India’s prime minister Narendra Modi made an official commitment towards the launch of the country’s first National Energy Storage Mission yesterday at a ministerial event also attended by the UN Secretary General, Antonio Guterres.
Dr Rahul Walawalkar is president and MD of Customized Energy Solutions and an executive director of the India Energy Storage Alliance. A proud evangelist for renewables and advanced energy storage technologies, Andy Colthorpe asked him about what 2017 meant for India’s storage industry and what’s getting him enthused – or apprehensive – about 2018.
News in brief: Indian PM Modi visits Tesla and talks solar-plus-storage with Musk; Scottish renewable energy group forms energy storage division; Harvard team developing flow batteries reports findings.
India’s Ministry of New and Renewable Energy (MNRE) has invited expressions of interest (EOI) for energy storage demonstration projects to integrate renewables, recognising that the technology “has the potential to become highly attractive for both grid-connected and off-grid renewable energy applications”.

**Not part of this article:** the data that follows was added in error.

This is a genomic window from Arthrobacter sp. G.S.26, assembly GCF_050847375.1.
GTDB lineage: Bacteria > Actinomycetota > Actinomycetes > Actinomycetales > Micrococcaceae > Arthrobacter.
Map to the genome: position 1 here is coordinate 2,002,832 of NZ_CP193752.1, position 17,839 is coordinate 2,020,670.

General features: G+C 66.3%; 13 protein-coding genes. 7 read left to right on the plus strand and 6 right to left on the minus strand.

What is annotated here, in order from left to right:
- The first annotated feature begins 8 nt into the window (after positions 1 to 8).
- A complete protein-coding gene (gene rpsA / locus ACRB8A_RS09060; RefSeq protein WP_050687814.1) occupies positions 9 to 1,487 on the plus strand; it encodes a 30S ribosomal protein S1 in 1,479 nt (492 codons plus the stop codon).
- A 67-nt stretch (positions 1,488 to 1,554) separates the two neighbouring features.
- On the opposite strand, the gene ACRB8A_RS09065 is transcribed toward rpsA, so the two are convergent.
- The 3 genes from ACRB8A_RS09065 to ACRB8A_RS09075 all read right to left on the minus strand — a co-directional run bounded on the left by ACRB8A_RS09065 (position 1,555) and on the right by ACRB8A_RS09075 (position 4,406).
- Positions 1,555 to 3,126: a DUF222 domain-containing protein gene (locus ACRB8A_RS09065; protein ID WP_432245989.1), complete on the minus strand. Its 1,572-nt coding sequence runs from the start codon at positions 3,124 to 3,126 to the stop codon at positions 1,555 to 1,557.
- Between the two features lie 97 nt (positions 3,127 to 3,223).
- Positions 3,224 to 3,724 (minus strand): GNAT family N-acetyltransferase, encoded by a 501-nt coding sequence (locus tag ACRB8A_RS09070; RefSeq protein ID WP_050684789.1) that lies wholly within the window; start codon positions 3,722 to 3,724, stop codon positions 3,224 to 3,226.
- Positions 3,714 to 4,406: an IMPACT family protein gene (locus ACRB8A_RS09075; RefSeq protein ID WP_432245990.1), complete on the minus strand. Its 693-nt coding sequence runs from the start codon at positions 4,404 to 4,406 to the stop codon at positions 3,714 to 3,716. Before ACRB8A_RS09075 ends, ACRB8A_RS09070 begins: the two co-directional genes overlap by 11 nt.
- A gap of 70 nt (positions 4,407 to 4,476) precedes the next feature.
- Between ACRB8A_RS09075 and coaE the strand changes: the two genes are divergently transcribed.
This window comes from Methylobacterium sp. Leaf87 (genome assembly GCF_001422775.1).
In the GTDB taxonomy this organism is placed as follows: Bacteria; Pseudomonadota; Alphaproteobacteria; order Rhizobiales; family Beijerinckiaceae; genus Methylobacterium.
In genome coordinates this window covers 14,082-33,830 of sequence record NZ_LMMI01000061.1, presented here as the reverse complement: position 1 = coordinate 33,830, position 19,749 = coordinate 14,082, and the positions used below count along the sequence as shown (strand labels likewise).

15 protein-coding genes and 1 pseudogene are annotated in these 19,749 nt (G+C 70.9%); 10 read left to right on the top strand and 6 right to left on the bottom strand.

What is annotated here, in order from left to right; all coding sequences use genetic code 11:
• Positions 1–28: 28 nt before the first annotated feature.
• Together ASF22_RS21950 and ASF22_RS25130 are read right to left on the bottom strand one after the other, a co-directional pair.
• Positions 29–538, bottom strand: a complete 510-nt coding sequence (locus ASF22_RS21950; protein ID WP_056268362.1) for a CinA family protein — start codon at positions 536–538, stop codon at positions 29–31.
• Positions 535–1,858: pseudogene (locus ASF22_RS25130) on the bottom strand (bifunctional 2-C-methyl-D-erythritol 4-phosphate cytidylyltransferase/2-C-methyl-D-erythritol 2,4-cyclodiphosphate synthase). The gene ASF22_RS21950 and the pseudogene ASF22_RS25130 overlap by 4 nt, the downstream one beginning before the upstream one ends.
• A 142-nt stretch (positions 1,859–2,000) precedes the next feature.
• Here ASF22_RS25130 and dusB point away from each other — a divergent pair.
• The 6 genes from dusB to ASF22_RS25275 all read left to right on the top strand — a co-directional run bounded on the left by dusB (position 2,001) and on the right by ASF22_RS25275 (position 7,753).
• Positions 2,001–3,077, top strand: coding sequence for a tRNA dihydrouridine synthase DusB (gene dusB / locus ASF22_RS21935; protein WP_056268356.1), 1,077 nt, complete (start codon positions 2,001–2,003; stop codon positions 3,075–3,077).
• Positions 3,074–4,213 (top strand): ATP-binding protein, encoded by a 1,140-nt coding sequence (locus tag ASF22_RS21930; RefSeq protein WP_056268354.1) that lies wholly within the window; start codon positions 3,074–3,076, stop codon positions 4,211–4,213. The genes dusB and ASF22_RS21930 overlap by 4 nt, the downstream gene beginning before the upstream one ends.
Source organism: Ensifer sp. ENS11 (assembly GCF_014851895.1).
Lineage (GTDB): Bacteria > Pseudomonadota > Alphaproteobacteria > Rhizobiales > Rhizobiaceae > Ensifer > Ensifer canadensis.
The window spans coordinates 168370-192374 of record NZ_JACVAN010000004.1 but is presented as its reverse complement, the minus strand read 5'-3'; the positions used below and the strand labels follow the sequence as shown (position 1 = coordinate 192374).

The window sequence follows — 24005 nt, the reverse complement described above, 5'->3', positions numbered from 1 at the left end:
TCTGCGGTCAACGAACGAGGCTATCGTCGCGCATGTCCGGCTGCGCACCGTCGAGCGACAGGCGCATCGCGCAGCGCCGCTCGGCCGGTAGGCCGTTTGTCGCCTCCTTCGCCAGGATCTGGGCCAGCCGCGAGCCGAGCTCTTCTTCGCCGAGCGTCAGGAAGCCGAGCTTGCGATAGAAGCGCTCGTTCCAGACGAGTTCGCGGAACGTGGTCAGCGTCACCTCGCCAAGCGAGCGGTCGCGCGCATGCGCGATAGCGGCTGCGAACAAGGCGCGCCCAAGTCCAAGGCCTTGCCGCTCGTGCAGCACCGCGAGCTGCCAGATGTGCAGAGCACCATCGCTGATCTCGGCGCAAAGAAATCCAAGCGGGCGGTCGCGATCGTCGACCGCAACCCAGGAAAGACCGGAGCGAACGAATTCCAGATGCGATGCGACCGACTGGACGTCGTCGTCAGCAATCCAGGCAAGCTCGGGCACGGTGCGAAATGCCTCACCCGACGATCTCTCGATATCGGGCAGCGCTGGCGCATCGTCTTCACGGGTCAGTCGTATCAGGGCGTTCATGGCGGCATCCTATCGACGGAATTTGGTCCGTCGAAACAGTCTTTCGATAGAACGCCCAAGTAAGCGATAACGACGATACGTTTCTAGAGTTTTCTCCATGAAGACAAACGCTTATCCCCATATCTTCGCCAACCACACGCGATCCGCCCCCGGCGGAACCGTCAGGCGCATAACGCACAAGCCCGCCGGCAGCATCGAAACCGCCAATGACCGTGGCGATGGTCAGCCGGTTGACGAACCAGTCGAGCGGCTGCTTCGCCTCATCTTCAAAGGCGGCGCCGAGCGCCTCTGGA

The developing economies of the world are largely located in geographical regions that have abundant renewable energy resources, be they solar, wind, hydro or in some cases geothermal, yet paradoxically at the individual and rural community level, access to energy is often a very real issue. Establishing a continuous chain of temperature controlled cold environments from the point of harvest to the marketplace and on into the home, a ‘cold chain’, is what is required in order to avoid produce spoilage and to connect farmers with higher value market options in distant urban centres or overseas.